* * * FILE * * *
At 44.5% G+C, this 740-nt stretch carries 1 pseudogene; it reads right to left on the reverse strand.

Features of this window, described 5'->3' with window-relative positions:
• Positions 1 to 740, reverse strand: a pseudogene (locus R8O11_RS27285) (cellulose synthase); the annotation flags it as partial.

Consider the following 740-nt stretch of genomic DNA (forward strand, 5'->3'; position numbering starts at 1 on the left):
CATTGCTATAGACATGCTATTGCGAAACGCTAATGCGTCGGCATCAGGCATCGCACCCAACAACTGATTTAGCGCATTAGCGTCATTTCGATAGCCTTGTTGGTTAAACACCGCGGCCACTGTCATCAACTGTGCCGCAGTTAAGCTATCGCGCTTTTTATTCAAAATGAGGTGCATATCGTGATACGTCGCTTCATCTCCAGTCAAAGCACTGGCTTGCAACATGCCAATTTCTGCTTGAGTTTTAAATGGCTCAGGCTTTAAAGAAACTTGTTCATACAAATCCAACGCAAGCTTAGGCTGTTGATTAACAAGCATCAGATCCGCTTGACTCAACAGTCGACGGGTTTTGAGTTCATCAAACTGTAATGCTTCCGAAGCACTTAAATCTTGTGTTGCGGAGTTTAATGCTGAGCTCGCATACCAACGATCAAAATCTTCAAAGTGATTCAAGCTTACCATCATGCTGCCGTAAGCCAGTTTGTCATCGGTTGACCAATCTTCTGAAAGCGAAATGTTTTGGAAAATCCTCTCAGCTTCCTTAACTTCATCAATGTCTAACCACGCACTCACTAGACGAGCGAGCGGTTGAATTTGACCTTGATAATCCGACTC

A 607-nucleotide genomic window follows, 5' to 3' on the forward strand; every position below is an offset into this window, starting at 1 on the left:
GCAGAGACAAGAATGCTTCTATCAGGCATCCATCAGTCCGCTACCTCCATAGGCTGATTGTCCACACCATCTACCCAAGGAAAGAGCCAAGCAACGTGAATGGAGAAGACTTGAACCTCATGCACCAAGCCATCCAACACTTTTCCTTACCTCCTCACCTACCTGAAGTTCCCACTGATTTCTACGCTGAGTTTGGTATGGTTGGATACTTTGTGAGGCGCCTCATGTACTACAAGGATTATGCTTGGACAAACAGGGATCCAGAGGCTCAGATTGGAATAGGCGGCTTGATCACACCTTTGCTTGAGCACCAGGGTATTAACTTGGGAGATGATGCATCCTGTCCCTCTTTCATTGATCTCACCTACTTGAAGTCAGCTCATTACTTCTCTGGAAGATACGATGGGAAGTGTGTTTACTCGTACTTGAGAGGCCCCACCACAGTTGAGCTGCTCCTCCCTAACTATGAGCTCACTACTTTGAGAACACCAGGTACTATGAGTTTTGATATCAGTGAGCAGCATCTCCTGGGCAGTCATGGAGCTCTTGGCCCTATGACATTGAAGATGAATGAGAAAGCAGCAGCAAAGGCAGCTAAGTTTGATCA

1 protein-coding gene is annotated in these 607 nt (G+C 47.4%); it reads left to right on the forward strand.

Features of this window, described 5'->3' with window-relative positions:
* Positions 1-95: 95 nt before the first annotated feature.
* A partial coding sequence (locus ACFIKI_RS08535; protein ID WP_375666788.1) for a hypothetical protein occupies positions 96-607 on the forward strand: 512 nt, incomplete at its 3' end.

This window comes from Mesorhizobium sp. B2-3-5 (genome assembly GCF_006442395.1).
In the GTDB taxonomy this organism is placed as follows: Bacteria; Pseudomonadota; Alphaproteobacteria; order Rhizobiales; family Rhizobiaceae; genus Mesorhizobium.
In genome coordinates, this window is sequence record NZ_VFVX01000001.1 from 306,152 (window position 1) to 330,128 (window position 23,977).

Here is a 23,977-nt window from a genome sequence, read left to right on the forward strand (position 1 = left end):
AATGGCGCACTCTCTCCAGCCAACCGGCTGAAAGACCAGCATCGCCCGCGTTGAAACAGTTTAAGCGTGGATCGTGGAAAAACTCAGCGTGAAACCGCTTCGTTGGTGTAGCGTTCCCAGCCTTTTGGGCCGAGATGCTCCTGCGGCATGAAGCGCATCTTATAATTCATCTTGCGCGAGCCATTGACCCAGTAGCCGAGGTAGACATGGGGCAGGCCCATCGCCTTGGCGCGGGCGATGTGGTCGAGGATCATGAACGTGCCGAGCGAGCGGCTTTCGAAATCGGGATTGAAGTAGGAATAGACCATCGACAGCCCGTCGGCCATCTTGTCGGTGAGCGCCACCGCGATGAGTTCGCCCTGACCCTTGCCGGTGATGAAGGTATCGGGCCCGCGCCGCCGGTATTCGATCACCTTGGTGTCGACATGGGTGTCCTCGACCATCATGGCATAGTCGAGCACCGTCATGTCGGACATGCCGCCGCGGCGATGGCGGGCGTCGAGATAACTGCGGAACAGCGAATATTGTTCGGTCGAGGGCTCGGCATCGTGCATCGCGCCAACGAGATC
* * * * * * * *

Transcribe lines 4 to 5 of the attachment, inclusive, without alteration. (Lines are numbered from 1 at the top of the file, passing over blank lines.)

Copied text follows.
Consider the following 740-nt stretch of genomic DNA (forward strand, 5'->3'; position numbering starts at 1 on the left):
CATTGCTATAGACATGCTATTGCGAAACGCTAATGCGTCGGCATCAGGCATCGCACCCAACAACTGATTTAGCGCATTAGCGTCATTTCGATAGCCTTGTTGGTTAAACACCGCGGCCACTGTCATCAACTGTGCCGCAGTTAAGCTATCGCGCTTTTTATTCAAAATGAGGTGCATATCGTGATACGTCGCTTCATCTCCAGTCAAAGCACTGGCTTGCAACATGCCAATTTCTGCTTGAGTTTTAAATGGCTCAGGCTTTAAAGAAACTTGTTCATACAAATCCAACGCAAGCTTAGGCTGTTGATTAACAAGCATCAGATCCGCTTGACTCAACAGTCGACGGGTTTTGAGTTCATCAAACTGTAATGCTTCCGAAGCACTTAAATCTTGTGTTGCGGAGTTTAATGCTGAGCTCGCATACCAACGATCAAAATCTTCAAAGTGATTCAAGCTTACCATCATGCTGCCGTAAGCCAGTTTGTCATCGGTTGACCAATCTTCTGAAAGCGAAATGTTTTGGAAAATCCTCTCAGCTTCCTTAACTTCATCAATGTCTAACCACGCACTCACTAGACGAGCGAGCGGTTGAATTTGACCTTGATAATCCGACTC